Freshmen inducted by Neal-Marshall
By Lauryn Quick
Neal-Marshall directors organized the freshman pinning ceremony as a rite of passage from high school to university life.
It was not a typical night at the Neal-Marshall Black Culture Center’s Grand Hall, as ushers stood at the door and welcomed students, faculty and guests to a backdrop of live jazz saxophone.
Professors and members of the Neal-Marshall community arrived to show their support for incoming freshmen. George Taliaferro, a three-time All-American football player at IU and the first African-American drafted by a National Football League team, was one of the guests.
Though the tradition of the freshman pinning ceremony is only in its second year, nearly 40 students participated.
The ceremony began with an introduction delivered by Vice President for Diversity, Equity and Multicultural Affairs Edwin Marshall. Marshall addressed the freshmen about the opportunities they will have at the University.
“Congratulations on being here,” he said. “You deserve and have earned the right to be here, and you have an opportunity to do something not many people your color or your age have.”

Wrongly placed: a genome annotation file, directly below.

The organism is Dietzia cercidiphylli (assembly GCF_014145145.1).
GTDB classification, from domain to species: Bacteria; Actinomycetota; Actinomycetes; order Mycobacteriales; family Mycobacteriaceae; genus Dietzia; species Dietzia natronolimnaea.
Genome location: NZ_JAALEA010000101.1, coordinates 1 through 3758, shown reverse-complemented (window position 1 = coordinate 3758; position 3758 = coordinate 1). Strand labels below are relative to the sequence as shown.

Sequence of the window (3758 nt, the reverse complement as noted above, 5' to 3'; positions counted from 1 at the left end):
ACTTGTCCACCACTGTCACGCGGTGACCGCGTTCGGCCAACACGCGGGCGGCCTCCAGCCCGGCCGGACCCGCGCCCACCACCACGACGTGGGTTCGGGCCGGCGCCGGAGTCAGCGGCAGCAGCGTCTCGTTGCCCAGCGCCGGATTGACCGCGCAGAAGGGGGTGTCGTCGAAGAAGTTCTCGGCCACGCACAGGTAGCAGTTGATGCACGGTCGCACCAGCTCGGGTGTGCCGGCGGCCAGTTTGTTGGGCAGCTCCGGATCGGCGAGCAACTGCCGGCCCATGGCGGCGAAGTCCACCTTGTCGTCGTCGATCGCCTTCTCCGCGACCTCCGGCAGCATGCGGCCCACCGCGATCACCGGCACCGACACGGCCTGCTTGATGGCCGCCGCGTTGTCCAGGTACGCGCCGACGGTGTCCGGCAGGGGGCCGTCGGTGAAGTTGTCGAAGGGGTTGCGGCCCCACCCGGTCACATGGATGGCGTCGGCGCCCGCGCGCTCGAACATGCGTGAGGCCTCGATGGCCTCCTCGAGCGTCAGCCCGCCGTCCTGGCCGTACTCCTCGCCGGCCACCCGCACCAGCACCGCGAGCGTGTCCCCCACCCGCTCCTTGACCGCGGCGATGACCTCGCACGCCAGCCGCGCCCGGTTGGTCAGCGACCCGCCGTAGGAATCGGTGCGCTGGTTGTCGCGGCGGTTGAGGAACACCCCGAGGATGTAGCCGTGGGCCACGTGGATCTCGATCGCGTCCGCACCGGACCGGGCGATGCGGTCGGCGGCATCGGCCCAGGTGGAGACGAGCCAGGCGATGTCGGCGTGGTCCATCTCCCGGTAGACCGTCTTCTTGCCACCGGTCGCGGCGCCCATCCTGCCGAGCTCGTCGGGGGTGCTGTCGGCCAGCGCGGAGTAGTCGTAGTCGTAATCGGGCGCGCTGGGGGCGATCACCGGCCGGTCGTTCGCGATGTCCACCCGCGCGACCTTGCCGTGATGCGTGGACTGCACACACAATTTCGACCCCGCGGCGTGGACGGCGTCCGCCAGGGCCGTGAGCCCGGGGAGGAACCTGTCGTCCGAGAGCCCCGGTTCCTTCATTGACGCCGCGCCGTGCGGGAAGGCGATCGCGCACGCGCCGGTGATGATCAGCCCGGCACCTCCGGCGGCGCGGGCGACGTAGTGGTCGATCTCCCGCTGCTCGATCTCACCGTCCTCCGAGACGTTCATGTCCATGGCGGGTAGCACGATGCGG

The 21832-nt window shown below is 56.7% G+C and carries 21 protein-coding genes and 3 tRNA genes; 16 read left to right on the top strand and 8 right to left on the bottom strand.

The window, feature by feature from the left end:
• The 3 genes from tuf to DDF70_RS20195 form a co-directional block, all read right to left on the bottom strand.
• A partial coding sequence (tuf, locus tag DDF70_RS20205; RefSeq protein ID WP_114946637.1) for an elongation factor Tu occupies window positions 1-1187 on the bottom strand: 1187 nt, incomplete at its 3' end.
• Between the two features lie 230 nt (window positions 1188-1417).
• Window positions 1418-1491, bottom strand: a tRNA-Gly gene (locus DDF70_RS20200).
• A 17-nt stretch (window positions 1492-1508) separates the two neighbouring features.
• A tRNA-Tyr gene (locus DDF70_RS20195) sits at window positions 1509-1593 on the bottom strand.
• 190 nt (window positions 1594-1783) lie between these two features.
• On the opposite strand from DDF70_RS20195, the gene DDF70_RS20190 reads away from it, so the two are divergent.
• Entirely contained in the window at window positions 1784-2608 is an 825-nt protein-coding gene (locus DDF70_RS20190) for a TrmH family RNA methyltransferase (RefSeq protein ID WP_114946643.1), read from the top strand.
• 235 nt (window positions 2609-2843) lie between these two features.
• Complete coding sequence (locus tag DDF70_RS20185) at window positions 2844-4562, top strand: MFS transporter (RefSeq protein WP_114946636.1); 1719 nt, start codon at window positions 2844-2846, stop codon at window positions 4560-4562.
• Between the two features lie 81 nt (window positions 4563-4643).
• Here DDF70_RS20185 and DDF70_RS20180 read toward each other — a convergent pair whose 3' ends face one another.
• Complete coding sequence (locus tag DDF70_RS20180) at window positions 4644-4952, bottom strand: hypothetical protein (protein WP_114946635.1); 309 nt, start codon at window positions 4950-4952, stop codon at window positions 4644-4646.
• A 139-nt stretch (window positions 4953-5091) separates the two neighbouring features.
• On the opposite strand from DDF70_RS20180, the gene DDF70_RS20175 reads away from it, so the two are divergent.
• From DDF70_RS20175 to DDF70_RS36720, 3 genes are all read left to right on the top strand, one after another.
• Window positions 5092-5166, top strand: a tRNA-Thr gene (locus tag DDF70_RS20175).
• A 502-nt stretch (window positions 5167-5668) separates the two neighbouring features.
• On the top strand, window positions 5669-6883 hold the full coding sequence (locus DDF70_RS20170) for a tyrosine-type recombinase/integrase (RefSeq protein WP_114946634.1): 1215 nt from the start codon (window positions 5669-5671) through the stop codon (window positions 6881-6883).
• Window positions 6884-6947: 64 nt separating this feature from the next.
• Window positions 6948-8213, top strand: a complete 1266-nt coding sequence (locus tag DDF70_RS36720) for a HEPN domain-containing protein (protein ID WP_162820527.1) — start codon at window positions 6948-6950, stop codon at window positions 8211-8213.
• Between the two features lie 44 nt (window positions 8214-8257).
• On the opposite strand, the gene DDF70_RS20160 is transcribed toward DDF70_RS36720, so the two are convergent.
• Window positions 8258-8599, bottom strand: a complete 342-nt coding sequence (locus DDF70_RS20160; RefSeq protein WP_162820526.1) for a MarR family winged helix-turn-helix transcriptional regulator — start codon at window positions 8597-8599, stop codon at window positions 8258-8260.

President of IU’s Neal-Marshall Club and IU alumnus Vernon Williams, discussed what he learned from his own freshman experiences.
Junior Leighton Johnson, a Hudson and Holland Scholar and history and African American and African Diaspora studies major, followed with additional tips for ensuring academic success.
Audrey McCluskey, director of African American and African Diaspora graduate studies, and Stephanie Power-Carter, director of the Neal-Marshall Black Cultural Center, led charges. Students and faculty promised to uphold values of the cultural center.
“The idea is that we want to welcome our freshmen and give them a sense of determination and responsibility in their path of excellence, and we would like them to show that they are determined to achieve academic excellence,” Power-Carter said. “We would also like to show students that the faculty is here to support them as well as the Neal-Marshall Black Cultural Center.”
As the ceremony reached its zenith, faculty members stood and made their way to the front of the room to distribute the pins to each student in attendance.
Freshman Kamyron Williams, a cello performance major, was among the
freshmen who participated in the ceremony.
Though Williams had not visited the Cultural Center before the ceremony, he said he was drawn to the event by the sense of community it offered.
“I know I want to be involved with Neal-Marshall,” he said. “Not just on campus but in the Bloomington community.”
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